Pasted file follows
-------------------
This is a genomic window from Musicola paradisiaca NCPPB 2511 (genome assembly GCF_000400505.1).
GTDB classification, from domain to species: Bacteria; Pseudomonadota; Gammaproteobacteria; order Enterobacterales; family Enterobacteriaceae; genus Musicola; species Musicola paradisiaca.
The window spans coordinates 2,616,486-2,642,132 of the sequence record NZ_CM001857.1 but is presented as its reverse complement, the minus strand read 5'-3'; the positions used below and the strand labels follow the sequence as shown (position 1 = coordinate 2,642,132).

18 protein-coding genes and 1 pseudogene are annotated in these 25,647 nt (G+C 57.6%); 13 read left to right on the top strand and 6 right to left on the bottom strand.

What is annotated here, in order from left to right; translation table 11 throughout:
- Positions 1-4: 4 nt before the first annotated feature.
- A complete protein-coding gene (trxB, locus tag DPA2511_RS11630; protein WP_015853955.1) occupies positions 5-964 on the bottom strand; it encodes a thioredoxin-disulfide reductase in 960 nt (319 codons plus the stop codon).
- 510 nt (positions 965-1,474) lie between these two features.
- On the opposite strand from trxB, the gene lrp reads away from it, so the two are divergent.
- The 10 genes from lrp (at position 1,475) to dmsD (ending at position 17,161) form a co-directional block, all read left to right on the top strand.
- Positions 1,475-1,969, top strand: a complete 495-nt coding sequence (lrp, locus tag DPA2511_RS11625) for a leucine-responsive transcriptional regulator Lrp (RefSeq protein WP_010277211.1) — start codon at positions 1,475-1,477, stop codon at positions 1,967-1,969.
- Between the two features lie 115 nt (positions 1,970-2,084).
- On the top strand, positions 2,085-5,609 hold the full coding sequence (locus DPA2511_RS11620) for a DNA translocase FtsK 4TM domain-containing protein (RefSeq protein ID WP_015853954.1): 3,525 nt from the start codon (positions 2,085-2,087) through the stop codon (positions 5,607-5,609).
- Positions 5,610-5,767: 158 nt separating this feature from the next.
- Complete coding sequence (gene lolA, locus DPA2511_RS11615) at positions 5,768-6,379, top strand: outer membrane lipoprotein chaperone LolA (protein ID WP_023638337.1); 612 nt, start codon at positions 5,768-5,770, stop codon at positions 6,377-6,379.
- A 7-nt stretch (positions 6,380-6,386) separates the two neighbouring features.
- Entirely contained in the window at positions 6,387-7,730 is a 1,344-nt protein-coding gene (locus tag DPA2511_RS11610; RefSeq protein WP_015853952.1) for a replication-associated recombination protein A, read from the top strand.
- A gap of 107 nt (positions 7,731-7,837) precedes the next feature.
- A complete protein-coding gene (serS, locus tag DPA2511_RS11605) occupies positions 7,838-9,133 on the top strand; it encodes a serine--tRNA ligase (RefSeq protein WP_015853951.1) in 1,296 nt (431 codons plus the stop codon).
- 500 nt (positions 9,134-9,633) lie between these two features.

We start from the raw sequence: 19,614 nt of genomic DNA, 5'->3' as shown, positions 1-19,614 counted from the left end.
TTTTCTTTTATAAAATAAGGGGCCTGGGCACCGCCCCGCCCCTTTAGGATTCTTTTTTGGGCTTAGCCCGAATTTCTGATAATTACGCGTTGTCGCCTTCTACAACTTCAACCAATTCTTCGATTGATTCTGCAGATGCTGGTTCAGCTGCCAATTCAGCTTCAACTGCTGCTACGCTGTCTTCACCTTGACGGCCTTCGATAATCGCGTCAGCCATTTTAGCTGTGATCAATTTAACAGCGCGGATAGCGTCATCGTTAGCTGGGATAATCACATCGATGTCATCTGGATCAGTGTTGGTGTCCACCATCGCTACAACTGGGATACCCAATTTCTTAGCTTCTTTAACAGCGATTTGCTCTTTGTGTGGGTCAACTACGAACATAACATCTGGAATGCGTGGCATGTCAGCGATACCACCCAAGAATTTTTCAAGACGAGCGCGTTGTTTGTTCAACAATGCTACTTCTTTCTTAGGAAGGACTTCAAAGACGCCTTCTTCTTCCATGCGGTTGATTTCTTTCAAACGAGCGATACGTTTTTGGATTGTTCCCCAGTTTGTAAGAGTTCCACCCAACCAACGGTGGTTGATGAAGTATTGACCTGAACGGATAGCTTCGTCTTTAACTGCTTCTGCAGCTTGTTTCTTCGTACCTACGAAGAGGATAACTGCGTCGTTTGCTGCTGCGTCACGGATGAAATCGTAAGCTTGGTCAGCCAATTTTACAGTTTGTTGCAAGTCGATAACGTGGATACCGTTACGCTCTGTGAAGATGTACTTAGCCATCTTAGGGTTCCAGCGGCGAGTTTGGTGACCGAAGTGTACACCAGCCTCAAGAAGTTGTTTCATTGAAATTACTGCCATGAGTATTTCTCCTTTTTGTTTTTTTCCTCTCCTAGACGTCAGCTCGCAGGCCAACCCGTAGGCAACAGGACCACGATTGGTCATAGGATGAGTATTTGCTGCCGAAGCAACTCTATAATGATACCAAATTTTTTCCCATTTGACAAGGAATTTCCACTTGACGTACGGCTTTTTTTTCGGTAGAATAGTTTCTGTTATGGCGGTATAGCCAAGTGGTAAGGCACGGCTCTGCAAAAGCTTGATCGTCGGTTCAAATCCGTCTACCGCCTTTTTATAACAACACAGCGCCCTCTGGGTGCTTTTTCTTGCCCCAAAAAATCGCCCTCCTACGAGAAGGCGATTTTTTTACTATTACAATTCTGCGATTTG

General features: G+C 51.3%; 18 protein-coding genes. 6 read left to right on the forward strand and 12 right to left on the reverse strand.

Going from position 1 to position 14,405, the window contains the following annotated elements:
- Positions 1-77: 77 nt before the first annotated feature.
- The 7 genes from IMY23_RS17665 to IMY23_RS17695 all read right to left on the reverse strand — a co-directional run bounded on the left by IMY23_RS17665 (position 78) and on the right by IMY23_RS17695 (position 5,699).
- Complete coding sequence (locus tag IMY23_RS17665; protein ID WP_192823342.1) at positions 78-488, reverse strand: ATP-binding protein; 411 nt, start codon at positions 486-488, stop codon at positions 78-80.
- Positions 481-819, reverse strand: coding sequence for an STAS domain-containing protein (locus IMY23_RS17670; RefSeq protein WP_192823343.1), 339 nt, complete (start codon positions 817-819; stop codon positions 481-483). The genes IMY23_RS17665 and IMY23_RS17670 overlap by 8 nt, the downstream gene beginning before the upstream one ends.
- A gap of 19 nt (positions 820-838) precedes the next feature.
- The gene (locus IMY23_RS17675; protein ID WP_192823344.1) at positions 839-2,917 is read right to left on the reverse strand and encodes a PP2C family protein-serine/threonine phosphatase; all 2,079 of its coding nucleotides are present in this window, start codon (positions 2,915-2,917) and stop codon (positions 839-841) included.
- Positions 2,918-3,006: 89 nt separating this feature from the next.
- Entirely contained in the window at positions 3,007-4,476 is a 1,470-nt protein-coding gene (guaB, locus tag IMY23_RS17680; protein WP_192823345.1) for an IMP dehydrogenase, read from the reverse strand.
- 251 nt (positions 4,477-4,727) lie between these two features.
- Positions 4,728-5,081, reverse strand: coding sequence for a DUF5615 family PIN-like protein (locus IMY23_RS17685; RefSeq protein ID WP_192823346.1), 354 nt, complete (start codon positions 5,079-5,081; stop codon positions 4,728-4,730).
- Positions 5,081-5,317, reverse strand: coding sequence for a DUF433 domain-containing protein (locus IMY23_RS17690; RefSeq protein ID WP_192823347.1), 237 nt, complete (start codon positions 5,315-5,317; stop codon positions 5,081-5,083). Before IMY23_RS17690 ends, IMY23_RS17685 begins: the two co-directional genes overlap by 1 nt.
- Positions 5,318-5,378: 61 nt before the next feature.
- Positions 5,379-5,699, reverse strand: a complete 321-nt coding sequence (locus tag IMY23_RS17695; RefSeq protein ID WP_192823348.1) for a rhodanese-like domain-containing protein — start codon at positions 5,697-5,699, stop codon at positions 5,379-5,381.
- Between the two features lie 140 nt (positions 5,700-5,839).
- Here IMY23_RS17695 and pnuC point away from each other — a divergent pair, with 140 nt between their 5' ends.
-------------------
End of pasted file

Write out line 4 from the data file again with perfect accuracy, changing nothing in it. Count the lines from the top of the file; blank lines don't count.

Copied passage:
18 protein-coding genes and 1 pseudogene are annotated in these 25,647 nt (G+C 57.6%); 13 read left to right on the top strand and 6 right to left on the bottom strand.